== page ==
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The heat is burning up between the lawmakers and those who will be impacted by the budget cuts that went into effect March 19. Workers are appealing to lawmakers to find another solution to avoid the economic devastation this could bring to families and businesses in West Virginia.


Image Credit: WV Division of Forestry

According to Daniel Tyson, Register–Herald Reporter, The Division of Forestry’s (DoF) budget was cut by $1.7 million for the fiscal year 2017, and many of its services were either eliminated or sharply reduced.

Tyson reported that vital duties that will be most affected by the budget cuts included forest fighting jobs and logging inspections, both of which are crucial to the public safety of West Virginian citizens. Here’s what a few commenters (out of 17) had to say about the foresters that had been laid-off:

The Parkersburg News and Sentinel reported multiple responses from concerned citizens regarding the budget cuts, and this is what they had to say:

Estimates say more than 10,000 jobs could be lost across West Virginia. West Virginia could lose more than $500 million in income. “We are terrified of what could happen,” Dahlia said. “These cuts do not have to happen.”

Brian Jones, a firefighter from Morgantown with 17 years-experience, said like many Americans, he wants a solution.

“Like many people, I am frustrated with the inaction in Congress,” said Jones. “Public servants like firefighters have to make bold decisions in a crisis to save lives and we expect our leaders in Washington to do the same, but congressional Republicans seem totally uninterested in taking any type of action.

The tensions are high and workers are asking lawmakers to find a solution to the problem. So how does this impact Morgantown, W.Va.?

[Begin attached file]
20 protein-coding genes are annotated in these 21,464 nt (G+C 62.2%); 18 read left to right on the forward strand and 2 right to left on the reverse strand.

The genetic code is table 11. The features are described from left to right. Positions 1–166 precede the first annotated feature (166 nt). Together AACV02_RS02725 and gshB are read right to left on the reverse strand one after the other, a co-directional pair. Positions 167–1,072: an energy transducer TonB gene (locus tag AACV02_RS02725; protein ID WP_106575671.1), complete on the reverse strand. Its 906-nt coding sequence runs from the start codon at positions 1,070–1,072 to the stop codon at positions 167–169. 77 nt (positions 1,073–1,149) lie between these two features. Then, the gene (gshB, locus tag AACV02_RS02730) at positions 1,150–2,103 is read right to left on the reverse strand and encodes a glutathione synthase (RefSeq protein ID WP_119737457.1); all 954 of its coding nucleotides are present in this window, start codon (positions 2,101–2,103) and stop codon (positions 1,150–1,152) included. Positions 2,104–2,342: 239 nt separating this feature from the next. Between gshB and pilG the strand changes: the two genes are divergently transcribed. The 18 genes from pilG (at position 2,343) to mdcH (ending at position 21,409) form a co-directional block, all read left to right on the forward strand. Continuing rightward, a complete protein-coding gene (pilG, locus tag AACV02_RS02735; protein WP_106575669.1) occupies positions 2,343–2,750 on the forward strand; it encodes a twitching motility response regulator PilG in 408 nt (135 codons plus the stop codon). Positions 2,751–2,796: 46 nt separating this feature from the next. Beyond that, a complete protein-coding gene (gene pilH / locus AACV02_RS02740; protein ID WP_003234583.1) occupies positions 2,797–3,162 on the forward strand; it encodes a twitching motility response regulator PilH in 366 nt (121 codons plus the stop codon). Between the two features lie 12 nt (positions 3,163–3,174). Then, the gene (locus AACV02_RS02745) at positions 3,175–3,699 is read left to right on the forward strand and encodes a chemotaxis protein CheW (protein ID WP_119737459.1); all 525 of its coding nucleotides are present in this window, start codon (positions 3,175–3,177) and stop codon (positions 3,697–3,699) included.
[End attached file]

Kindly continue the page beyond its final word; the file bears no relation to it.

According to Angela Javurek, a masters student studying Occupational and Environmental Health Sciences at West Virginia University (WVU) said, “The Division of Forestry has not developed a plan for “both prevention and suppression techniques,” regarding a wildfire emergency plan since 2006.” With an outdated emergency response plan on top of budget cuts leading to firefighters losing jobs, residents are at risk if a forest fire were to occur.

According to the WV Department of Forestry, 99% of wildfires in W.Va. are man-made, “while other sources include unattended or improperly extinguished campfires, downed power lines, and lightning,” said Javurek. Adjusting protocols — making them stronger and efficient — will help aid the remaining firefighters in the midst of such an emergency when they have less manpower and approximately 30,000 residents in Morgantown to protect.

In recent WV MetroNews, Brad McElhinny reported from the state Capitol on the struggle lawmakers are facing to find a solution. McElhinny gave a metaphor to help readers understand the struggle. The metaphor included a log rolling competition (yes, log rolling in the comical sense where two people are on one log in the water trying to keep from falling off) and on one side we have our governor and the other is the state legislators.

Both sides control the state budget and the half-billion-dollar shortfall that comes with it. Neither side can get a grip on the budget without the other.

Both of their solutions to the problem are colliding and they only have 19 days left to resolve this situation.

In response to McElhinny’s report, commentators are taking different stances on the issue:

My name is Cayla R. Nolder and I’m a Writer and Editor for Conserve the Wild and Wonderful. My next adventure will take place in Oahu, Hawaii. Follow me on Twitter to get the latest Conserve the Wild and Wonderful updates @cayla_redlon.